Was It Dry Farmed?
Anyone who has spent anytime attempting to wrap their mind around the concept of "Terroir" is eventually forced to consider the concept of "Dry Farming": growing grapes without resort to irrigation.
I’ve heard it said that the less irrigation a vineyard receives, the more likely the wine made from its grapes will reflect the vineyard’s terroir. This is not a controversial idea. I doubt many grape growers would have much to say in response other than "Duh!"
But how about this:
"A wine doesn’t need to reflect terroir to be good, but it must be dry farmed to reflect terroir"
This is a claim I recently heard made by a pretty smart guy. Pretty definite, eh, particularly the last part of the statement.
Is it true?
I think in order for it to be true the following must also be true:
1. "Terroir" is something that exists before a vine is ever planted, before a wine is ever made and always is a description of a natural, unsullied environment.
2. The natural sources of water a grape vine pulls from is an integral and defining part of any "terroir".
3. The "Terroir" of a vineyard can not be improved upon by human manipulation because once a natural environment is altered it now a different terroir altogether, not an improved terroir.
The above statement about dry farming does not suggest that if only irrigation is avoided a grape vine will produce grapes that reflect the authentic terroir of the vineyard. It merely lays down one of the conditions necessary to produce fruit that is an authentic reflection of an environment’s terroir. And that’s a good thing for the sake of consistency because it follows from the three prerequisites to the Dry Farming Statement that the best a human being can do is produce grapes that come close to being a reflection of an authentic terroir, but can never actually reflect it because the very act of interacting with the environment alters the terroir.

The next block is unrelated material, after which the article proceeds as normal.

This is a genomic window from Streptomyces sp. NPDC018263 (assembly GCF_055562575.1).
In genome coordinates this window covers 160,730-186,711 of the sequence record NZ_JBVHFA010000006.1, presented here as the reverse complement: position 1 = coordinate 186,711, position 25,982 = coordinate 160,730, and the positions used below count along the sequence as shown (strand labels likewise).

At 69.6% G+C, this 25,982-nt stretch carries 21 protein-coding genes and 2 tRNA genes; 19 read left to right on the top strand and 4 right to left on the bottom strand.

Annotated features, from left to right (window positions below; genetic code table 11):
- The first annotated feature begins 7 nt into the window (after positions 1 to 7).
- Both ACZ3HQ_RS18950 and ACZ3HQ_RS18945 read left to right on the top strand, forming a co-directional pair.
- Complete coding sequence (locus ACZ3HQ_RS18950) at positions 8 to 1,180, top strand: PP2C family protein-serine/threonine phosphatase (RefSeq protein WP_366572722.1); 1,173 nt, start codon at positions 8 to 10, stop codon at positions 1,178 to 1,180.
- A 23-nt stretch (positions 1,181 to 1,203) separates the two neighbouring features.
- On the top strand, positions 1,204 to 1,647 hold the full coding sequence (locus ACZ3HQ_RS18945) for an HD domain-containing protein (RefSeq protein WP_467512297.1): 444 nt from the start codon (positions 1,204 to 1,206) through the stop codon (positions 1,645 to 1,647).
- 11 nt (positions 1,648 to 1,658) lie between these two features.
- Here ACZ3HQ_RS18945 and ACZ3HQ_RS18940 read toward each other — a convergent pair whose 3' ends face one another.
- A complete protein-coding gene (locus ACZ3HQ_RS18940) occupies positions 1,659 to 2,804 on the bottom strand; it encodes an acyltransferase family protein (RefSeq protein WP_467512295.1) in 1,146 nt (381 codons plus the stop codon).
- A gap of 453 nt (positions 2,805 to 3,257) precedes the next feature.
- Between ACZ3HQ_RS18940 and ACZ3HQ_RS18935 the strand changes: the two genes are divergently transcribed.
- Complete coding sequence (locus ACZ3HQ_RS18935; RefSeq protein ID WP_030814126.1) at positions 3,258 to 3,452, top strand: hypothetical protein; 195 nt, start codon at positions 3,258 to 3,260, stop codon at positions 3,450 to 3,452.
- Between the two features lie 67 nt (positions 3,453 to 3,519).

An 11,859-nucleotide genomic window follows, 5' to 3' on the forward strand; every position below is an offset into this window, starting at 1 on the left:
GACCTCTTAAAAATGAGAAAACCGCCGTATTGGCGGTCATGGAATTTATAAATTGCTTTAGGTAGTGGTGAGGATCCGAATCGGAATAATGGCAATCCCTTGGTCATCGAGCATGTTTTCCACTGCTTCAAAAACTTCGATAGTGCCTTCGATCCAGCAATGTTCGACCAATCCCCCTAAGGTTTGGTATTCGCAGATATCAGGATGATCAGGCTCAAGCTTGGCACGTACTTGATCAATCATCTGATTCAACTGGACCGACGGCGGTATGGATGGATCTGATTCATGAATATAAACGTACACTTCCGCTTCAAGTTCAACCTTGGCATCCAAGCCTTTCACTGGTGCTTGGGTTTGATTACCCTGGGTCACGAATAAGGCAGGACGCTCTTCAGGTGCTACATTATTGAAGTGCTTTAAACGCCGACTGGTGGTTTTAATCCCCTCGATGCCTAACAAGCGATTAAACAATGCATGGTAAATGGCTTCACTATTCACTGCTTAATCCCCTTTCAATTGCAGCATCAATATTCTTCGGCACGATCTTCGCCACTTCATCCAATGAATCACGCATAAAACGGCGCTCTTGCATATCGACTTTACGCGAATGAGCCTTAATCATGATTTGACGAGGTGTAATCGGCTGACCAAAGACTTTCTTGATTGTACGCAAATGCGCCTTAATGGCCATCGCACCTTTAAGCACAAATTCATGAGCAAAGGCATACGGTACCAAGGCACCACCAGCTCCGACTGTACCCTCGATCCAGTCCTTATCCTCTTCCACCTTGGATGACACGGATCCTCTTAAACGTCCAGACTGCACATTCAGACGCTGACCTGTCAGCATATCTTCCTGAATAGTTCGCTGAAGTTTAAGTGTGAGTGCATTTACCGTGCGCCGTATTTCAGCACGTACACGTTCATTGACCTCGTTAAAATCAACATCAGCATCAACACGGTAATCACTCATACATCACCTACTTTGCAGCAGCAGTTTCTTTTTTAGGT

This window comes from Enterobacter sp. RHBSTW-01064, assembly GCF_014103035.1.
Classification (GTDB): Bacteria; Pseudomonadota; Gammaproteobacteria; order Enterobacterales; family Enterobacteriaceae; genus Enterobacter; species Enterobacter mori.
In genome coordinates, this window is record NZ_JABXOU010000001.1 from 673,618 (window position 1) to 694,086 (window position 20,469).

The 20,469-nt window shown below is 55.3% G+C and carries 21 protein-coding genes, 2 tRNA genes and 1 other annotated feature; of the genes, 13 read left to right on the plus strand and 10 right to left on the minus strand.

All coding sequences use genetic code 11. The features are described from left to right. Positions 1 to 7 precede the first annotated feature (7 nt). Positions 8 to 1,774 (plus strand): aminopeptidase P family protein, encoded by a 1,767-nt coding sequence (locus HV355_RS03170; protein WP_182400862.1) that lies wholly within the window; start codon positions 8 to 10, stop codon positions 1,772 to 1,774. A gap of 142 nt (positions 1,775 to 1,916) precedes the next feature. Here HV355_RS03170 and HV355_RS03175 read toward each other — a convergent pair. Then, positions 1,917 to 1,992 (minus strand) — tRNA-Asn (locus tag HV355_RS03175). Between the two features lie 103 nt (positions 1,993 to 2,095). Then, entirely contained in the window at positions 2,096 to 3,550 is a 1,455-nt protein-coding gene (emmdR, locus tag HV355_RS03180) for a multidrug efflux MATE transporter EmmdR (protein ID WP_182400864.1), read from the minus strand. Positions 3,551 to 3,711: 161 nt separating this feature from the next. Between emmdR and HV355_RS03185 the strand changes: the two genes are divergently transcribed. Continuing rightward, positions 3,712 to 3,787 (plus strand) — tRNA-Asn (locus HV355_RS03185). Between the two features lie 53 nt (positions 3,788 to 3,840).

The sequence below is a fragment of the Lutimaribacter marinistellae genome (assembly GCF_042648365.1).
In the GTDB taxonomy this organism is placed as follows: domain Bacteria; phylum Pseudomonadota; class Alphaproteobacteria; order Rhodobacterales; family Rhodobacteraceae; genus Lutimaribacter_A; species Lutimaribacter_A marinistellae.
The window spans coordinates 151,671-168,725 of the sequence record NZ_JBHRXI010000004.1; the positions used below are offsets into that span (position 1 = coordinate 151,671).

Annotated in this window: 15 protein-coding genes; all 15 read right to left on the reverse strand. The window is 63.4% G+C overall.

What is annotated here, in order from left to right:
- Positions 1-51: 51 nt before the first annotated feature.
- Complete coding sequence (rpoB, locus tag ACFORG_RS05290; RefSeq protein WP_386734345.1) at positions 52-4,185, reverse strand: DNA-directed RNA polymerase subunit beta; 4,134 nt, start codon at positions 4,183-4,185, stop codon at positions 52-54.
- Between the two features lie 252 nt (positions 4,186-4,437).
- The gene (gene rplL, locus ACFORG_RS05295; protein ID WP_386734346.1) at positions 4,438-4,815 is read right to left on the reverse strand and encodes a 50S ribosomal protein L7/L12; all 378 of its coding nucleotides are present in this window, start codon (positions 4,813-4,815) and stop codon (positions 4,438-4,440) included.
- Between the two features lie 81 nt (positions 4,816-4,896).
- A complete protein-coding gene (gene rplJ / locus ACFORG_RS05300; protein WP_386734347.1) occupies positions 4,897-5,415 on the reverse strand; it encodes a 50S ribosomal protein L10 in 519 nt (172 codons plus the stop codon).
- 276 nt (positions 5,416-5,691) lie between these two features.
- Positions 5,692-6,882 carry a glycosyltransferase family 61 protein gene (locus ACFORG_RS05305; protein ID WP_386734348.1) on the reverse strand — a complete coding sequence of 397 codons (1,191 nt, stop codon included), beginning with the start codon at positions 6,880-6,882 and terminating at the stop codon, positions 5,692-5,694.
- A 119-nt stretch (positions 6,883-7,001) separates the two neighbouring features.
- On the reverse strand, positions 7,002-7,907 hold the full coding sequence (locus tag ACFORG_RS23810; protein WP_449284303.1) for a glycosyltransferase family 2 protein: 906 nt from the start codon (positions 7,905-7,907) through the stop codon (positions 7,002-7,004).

But we are going to ignore this because it would not be very much fun to follow this logic too strictly since it would mean we can never be tasting anything that is an authentic reflection of a natural terroir. That sort of dismisses the point of even talking about terroir.
So, let’s just go with the idea that coming really close to producing a wine that is an authentic reflection of a natural terroir is enough for us mortals, and enough to keep us interested in topic, not to mention our own ongoing wine educations.
That said, I think the fella’s point about Dry Farming is dead on the mark. If you want to observe the trans-formative effects of irrigation all you had to do is study what the roots of a vine do when it is dry farmed vs. when it is irrigated. The roots of the irrigated vine, assuming it’s on a drip system, will gather and bunch around the drip emitter and remain fairly shallow. And why shouldn’t they. The vine need not dig deep to find its life sustaining water. The roots of a dry farmed vine, however, will drill deep into the earth, wrapping itself around boulders and cracking layers of hard clay to get where it needs to be in order to find the precious water.
By irrigating the farmer is essentially forcing the vine to ignore the content of the soils character and muddle around about the surface.
So if you follow me and if you agree, then this leads to a particular action by those who like to ask questions about the wines they drink and the wines they buy: If a wine is said to exhibit a vineyard’s terroir, you really must ask, "Was it Dry Farmed"?